I received my copy of Becstar Anthony’s book, Fantasy Makeup, in the mail yesterday.
Rebecca “Becstar” Anthony is a YouTube star in face painting circles. I have not actually watched any of her YouTube tutorials (I choose not to watch ANY tutorials) but have seen her work in Illusion Magazine (she was the cover artist of issue #11) and other images floating around the internet. She also teaches workshops around her home country of Australia.
And, of course, I checked her website and Facebook too! She does beautiful work.
She has just released her first self-published book and is selling it through her website. As I am a book person – I love to look at print photos, the smooth glossy paper, the smell… er, ahem… I decided to order a copy for myself.
The price was on the high side considering the size and content: AUS $29.99 + $5 worldwide shipping = $34.99 which converted to almost $40 CAD for me. The book contains 13 designs on 32 pages (including covers) on glossy paper with cardboard covers, coil-bound. Compare that to the Nick & Brian’s (Wolfe) Faces of Fantasy book which has 15 designs on 32 pages, all on cardstock, coil-bound which sells for $15.00 CAD… that is a HUGE difference. Granted Becs’ book has written instructions and some technique information at the front but if looking at number of designs vs cost it is about the most expensive book out there for face painting designs.
I know that self-publishing is a hugely expensive endeavour – most people don’t have the capital to invest in a print run big enough to keep the cost in the $15 range (usually 10,000 copies) so I know the price is higher to cover her costs.
My first observation is about the cover image (shown above) of the blue and white sugar skull which is what she has called a “bonus feature” which is the last design shown in the book. She refers to it as “bonus theatrical makeup look”. As a professional theatre make-up artist I have to take issue with calling this design, which is absolutely spectacular by the way, theatrical. This design would never read on stage… the details are too fine, too subtle and the impact of the bling would be completely lost in the distance from the actor to the audience. The products she used and described in her step-by-step are professional grade theatrical brands which I can only assume is why she has called this a “theatrical make-up look” as it has been done WITH theatrical cosmetics.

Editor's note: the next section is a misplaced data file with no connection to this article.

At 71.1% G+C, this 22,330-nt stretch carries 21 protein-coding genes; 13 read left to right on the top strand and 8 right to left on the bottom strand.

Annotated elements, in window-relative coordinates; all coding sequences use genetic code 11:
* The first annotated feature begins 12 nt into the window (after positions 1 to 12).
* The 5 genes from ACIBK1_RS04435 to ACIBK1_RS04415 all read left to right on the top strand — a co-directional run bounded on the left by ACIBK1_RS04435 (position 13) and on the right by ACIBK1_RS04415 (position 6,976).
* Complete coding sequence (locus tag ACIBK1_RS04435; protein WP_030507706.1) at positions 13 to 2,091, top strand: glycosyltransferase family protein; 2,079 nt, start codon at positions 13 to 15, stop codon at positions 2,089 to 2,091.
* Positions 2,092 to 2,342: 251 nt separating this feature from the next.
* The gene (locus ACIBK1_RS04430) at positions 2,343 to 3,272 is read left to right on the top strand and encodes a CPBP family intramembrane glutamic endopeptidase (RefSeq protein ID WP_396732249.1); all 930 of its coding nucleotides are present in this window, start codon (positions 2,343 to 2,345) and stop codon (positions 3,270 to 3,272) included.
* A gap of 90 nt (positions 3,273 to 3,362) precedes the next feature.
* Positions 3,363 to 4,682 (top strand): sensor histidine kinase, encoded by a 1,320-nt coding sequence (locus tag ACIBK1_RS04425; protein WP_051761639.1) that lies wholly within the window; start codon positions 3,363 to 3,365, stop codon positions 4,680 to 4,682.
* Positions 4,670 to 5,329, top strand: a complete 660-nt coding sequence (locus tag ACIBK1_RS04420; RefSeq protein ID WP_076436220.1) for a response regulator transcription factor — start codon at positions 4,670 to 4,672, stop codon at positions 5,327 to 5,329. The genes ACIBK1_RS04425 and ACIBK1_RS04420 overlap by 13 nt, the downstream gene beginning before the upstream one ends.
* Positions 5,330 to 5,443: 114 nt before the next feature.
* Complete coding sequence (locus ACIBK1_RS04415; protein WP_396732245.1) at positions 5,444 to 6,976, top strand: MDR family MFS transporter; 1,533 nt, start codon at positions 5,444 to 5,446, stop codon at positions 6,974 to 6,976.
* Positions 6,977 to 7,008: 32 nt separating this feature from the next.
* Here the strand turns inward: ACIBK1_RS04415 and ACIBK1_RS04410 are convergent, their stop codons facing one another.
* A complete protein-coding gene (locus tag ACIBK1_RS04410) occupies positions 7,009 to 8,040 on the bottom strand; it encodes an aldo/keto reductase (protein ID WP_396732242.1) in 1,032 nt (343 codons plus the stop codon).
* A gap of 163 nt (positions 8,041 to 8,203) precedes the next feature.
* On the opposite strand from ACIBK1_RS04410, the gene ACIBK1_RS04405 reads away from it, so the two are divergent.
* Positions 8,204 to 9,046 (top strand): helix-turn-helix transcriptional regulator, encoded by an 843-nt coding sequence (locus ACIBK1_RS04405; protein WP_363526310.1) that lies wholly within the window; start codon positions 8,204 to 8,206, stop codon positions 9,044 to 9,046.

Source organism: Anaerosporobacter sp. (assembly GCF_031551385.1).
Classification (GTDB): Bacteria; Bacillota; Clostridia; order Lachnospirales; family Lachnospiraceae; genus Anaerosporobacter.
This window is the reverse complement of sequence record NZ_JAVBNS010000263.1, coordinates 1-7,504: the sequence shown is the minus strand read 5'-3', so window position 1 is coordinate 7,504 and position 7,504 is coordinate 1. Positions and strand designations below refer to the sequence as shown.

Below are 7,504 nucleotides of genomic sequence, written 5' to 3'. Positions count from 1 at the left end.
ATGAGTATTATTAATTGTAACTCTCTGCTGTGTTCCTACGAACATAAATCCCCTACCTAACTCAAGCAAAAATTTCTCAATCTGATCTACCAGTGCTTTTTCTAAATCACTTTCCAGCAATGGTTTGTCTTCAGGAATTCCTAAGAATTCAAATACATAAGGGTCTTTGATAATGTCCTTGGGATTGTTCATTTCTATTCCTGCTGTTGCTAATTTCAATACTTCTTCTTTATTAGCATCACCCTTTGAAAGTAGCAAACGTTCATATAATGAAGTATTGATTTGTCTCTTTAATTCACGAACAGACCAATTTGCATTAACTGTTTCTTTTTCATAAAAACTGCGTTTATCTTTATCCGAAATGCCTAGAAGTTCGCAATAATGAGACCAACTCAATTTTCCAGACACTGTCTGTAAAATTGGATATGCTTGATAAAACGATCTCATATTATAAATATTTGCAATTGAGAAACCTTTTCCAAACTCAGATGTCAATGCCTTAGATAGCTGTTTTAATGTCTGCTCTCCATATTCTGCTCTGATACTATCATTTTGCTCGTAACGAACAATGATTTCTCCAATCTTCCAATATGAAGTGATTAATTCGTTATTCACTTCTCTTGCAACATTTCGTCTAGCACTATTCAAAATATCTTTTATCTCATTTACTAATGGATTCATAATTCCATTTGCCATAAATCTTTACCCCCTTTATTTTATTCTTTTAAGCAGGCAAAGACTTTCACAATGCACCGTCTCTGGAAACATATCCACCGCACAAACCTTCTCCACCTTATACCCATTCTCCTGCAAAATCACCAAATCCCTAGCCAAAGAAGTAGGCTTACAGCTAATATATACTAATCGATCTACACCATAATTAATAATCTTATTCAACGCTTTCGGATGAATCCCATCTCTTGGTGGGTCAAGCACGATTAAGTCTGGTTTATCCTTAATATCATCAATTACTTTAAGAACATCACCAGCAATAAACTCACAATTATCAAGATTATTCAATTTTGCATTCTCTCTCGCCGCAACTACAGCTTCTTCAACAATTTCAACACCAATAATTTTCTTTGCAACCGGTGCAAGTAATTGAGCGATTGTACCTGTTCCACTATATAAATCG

Each of the 13 designs are shown in five step-by-step photos with very brief written instructions under the first four photos. The brands and colours of the products used are noted at the top and Becs has also included a photo of the specific paints used, which in all but two designs, include split cakes. This is helpful for painters, I think, so that we can choose a similar colour if we don’t have the one listed.
In looking at the designs included in this book I would classify it as an intermediate level. This is due to the complexity of Becs’ line work and details. While most of the designs are relatively simple in that they are not extensive full-faces (in fact there are only two full-face designs out of the thirteen in the book) the designs she has provided on have a lot going on.
Most of the line work demonstrated is very skilled, and beginner face painters would require a lot of practise to be able to emulate the exquisite detail Becs has shown. While there are written instructions they are not specific about which brush was used in her examples or what type of brush technique was used – this information is important to beginners. Intermediate level painters will be able to assess what is required by looking at the results.
Personally, I found the selection of designs rather repetitive. There are: two butterflies, two brow designs, a one-side eye design which is butterfly-ish in shape and style, two forehead/eye designs, two asymmetrical butterfly-ish eye designs – all well done but very similar in general shape and style – and also a one-stroke dragon (shown on an arm and then on a back in the final photo), a full-face tiger and the full-face sugar skull.
While the designs are similar, very similar, Becs does use a variety of colours and different brush strokes within them. All are beautiful and extremely well done… I just would have liked more variety in the choice of designs, particularly for the cost of the book. All the designs are on females, and in looking at them, there are three that I would call unisex – bat brow, dragon and tiger.
The designs provided in this book are beautiful, and with some practise of the detailed brush work, most face painters should be able to use them on the job with great results. With the techniques mastered most should be doable in under five minutes. If you are a raw beginner it will take some time to get to this skill level. But as an inspirational tool this book will deliver as it does make you want to try to get the same results yourself.
The title is Fantasy Makeup but it doesn’t really demonstrate that in my opinion, except for the cover design. Something like “Glamour-Eyes” would have been more descriptive of the content which is 75% eye designs.
If you are a fan of Becstar you probably will love this book. I like the book, but, for my money I would have preferred a wider selection of designs or ideas and a little more content, but nonetheless, it is a nice addition to my library.
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